About Me -- Laura S. Garrett
At a very young age, I developed an interest in nutrition and fitness. I had always been involved in sports, played outside until the sun went down, road my bike wherever I could. Simply put...I was always doing something active.
Beginning with the elimination of sweets around age 12, the overall tweaking of my personal nutrition interests began. Just a year later, I committed to eliminating other junk foods like French fries.
Keep in mind my age at the time and, as you may well imagine, my parents were highly concerned. This was in the 80's. Healthy eating was not much of a popular public concern at that time. Nonetheless, I held true to these changes in eating habits because I just felt better.
Around the same young age, running became an interest, although not quite a passion. I distinctly remember my first 1-mile race. I literally collapsed after crossing the finish line. I felt like I was about to die - LOL!
Today, I have completed a few marathons, several half marathons and really just love running, if for nothing else, to maintain my overall well being. My diet consists of lots of whole fruits, veggies, and grains and being a pescatarian (a.k.a., "vegetarian" that eats fish). Ovo- and lacto- could be added into the "tarian" as I do regularly incorporate eggs (ovo-) and dairy (lacto-). So, my label is more like ovolactopescatarian. Try saying that fast repetitively!
Laura S. Garrett, RDN, LD, PFT, is based in the Collin County, Texas area and nationally recognized as a nutrition and fitness expert. She holds a Bachelor of Science in Biomedical Science from Texas A&M University (class '94) and a Bachelor of Science in Clinical Nutrition from The University of Texas Southwestern (UTSW) Medical Center at Dallas Southwestern Allied Health Sciences School (class 1997) where she also completed her dietetic internship.
Laura has been certified for personal training through The Cooper Institute for Aerobics Research, American Council on Exercise, and currently NESTA (National Exercise & Sports Trainers Association).
I believe health is directly related to the choices we make.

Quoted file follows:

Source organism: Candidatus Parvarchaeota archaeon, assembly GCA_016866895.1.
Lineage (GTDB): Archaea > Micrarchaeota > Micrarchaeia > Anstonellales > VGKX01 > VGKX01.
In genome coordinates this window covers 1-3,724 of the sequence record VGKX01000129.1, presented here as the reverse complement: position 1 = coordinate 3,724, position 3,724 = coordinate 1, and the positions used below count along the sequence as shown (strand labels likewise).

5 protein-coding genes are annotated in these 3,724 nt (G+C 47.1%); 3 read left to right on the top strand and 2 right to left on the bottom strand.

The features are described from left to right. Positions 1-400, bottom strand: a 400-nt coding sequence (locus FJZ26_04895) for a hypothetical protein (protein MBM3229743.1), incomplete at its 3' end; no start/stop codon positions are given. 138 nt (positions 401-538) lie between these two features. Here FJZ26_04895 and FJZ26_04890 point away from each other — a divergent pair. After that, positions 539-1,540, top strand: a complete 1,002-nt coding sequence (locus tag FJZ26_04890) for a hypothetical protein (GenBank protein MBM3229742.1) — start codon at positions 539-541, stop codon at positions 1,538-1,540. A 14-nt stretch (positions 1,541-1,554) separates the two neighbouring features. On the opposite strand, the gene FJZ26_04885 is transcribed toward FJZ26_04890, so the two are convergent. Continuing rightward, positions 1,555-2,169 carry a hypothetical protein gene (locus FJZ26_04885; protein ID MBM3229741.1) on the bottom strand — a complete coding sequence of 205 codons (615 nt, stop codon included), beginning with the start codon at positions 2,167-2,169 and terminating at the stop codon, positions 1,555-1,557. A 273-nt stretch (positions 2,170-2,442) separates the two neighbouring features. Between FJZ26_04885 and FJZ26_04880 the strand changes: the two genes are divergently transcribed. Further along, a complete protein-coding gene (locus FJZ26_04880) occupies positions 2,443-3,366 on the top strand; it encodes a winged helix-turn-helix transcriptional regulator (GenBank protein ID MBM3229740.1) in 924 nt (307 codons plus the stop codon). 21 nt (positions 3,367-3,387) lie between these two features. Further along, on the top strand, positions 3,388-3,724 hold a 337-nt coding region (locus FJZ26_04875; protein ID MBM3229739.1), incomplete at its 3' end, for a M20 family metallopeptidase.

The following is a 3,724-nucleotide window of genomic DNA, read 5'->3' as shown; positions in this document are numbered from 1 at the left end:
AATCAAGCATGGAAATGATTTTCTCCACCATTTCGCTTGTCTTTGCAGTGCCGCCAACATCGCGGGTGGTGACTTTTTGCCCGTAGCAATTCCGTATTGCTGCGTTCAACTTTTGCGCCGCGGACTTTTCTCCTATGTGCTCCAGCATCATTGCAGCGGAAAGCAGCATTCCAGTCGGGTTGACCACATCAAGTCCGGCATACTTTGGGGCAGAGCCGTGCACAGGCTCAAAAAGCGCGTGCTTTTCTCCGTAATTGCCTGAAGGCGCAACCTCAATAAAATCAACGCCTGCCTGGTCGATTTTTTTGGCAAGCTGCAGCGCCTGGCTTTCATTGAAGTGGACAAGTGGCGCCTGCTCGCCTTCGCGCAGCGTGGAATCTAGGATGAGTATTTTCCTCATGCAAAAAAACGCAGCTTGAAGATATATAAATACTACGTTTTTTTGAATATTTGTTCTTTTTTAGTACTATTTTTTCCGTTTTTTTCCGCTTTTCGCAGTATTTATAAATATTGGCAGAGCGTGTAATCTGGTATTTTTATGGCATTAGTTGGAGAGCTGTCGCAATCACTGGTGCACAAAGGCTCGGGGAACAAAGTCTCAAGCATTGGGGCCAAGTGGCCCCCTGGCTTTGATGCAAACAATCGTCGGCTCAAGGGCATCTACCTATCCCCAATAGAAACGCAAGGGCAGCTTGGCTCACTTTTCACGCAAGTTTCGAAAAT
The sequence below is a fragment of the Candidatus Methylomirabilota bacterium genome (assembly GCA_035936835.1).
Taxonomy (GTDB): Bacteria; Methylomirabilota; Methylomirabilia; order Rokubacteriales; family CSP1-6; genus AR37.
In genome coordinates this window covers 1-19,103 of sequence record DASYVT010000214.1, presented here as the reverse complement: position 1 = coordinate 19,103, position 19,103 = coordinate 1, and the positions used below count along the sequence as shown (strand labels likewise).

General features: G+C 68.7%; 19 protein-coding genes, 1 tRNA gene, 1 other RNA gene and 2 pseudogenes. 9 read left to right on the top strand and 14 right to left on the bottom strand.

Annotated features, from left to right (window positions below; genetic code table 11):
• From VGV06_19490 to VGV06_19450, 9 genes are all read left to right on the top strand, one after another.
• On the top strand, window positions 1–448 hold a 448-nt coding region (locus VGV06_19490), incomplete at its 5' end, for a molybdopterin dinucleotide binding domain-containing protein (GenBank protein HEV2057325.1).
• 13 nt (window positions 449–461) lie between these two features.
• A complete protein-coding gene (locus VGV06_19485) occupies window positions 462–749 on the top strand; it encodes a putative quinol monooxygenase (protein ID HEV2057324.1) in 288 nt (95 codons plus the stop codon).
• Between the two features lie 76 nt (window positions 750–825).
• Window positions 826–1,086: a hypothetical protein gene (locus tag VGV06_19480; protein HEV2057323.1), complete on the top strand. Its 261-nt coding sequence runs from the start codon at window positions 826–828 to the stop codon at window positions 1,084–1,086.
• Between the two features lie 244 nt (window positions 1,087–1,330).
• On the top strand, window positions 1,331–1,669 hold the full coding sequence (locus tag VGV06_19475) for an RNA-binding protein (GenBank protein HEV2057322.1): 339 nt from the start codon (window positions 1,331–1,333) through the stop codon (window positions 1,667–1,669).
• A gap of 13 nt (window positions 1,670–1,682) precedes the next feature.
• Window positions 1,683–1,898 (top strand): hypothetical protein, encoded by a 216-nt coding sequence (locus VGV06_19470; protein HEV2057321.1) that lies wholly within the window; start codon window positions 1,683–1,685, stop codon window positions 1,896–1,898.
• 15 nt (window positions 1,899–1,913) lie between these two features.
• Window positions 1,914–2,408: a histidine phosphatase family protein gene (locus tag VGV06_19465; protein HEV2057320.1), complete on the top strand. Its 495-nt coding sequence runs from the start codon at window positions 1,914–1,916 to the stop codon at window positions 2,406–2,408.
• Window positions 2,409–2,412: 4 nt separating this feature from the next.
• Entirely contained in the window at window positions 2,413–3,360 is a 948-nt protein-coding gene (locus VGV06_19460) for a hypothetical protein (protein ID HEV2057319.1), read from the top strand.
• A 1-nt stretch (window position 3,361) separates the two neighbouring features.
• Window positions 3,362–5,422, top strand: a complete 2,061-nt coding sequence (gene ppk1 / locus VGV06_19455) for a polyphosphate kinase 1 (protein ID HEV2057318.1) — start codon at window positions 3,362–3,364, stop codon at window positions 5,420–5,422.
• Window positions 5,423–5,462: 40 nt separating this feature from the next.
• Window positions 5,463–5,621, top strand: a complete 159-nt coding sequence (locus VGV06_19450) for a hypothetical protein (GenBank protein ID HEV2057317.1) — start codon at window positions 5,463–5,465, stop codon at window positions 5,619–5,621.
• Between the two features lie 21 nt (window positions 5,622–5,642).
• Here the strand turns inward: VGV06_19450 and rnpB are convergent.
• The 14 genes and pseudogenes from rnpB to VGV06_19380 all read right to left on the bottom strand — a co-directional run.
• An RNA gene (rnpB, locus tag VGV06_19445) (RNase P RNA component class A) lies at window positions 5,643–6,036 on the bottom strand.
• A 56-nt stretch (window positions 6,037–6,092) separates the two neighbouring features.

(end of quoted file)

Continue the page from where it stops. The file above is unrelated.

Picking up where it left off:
Like it or not, every choice you make throughout the day affects your health. I hate labeling choices as good or bad, but in reality, there are some really positive outcomes to the right kind of choices, "good", and some really negative outcomes to the wrong kind of choices, "bad".
That seems a little wordy, but here's what I mean. Consistently choosing to smoke a pack of cigarettes a day will result in poor health outcomes including increased risk of stroke and brain damage; various types of cancer; shortness of breath, coughing, chronic bronchitis; emphysema; heart disease, heart attack, high blood pressure; ... and the list goes on and on.
The effects on health of smoking are well documented. I don't think anyone can say those effects are positive. Thus, this habit must ultimately be considered bad. On the flip side, regular exercise effects health in a very positive way including increased lung capacity, improved cardiovascular functions, stronger and more tone muscles, decreased body fat, and better cognitive health. These are all very positive effects of health and therefore regular exercise has to be considered a "good" choice.
So, while I don't like labeling choices "good" or "bad", it is undeniable that there are choices that are to be considered good and choices that are to be considered bad. My goal as a dietitian and fitness trainer is to help you improve your choices for the better so you may reach your goals towards achieving good health through good choices that will last a lifetime.
The "About Me" would not be complete without writing a statement about my faith. I am a Christian that believes in the Lord Jesus Christ as my Savior and only ticket into Heaven. We are all sinners in this broken world. Jesus paid the price in full when He died on the cross for our transgressions then rose from the dead three days later. He knew no sin, but took on ours so that we may know everlasting life.
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The information contained on this Web site is intended to help you better understand issues related to nutrition and exercise and help promote a healthy lifestyle. It is not intnded to replace the advice of a physician. If you read something on this site that contradicts what your physician tells you in any way, always follow your physician's advice. It is advised you consult with your physician before beginning any exercise program, especially if you have any serious medical conditions.